Consider the following code:
x = 10 puts x
In Ruby, this sort of variable is called a local variable.
It can be used only in the same place it is defined.
It's considered to be local in scope.
It's only present within the local area of code.
def basic_method puts x end x = 10 basic_method
This example defines x to equal 10, and then jumps to a local method called basic_method.
If you ran this code, you would get an error like this:
NameError: undefined local variable or method 'x' for main:Object from (irb):2:in 'basic_method'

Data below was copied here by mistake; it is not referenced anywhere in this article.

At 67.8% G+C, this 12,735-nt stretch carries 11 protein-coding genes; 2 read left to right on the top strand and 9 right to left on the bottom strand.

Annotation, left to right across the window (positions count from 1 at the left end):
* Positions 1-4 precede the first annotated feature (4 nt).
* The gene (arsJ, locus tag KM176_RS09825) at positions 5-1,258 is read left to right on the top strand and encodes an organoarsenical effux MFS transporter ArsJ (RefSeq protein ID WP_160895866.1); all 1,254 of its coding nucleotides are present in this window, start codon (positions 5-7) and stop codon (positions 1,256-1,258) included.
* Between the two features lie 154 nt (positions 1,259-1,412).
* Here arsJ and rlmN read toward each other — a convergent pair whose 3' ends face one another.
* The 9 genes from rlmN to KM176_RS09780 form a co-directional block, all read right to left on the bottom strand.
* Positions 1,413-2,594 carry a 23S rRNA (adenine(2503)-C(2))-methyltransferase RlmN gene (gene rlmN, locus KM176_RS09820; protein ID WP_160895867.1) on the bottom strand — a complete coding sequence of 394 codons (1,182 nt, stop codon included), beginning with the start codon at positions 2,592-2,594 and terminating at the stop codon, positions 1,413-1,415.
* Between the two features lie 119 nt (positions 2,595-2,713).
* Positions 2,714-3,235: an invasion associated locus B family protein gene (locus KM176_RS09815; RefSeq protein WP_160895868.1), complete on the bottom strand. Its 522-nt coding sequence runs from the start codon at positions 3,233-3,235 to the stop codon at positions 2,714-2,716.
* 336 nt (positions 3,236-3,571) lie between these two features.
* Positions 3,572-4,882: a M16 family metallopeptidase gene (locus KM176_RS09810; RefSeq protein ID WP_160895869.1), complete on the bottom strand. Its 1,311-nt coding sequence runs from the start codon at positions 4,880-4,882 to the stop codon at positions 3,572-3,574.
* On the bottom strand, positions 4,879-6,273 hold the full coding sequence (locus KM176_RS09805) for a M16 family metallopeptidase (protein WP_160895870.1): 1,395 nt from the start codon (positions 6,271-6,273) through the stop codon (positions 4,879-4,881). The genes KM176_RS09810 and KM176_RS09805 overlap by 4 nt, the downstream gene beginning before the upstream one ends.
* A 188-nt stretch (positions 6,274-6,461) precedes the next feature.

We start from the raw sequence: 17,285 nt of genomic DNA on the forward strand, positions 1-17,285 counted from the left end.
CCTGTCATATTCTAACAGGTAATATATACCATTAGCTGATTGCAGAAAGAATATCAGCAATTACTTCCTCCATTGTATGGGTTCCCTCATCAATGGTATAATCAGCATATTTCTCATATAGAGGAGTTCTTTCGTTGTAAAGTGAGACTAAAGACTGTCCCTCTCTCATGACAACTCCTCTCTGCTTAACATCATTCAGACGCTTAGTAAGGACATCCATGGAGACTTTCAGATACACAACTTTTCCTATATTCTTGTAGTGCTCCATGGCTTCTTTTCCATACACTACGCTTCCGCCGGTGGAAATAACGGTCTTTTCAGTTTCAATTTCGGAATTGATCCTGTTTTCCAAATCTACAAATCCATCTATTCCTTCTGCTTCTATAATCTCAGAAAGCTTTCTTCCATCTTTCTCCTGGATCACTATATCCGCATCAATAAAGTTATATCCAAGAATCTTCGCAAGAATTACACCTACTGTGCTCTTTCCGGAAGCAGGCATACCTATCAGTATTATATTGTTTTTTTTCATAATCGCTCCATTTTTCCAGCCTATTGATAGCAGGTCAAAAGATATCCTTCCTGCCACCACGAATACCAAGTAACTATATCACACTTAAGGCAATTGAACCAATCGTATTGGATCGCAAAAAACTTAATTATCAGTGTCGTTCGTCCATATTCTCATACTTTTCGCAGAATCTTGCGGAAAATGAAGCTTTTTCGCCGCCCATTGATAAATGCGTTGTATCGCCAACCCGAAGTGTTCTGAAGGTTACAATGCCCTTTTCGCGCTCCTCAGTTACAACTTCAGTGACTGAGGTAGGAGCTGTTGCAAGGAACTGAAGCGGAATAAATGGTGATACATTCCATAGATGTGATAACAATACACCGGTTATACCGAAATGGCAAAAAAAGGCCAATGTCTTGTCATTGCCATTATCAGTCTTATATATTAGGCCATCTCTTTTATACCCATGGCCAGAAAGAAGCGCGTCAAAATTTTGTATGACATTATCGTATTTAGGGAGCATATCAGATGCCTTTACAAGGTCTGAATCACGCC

When you are in basic_method, you're no longer in the same scope as the variable x.
Because x is a local variable, it exists only where it was defined.
To avoid this problem, use only local variables where they're being directly used.
Here's an example where you have two local variables with the same name but in different scopes:
def basic_method x = 50 # w w w . ja va2 s . c om puts x end x = 10 basic_method puts x
Here, you set x to 10 in the main code, and set x to 50 inside the method.
x is still 10 when you return to the original scope.
The x variable inside basic_method is not the same x variable that's outside of the method.
They're separate variables, distinct within their own scopes.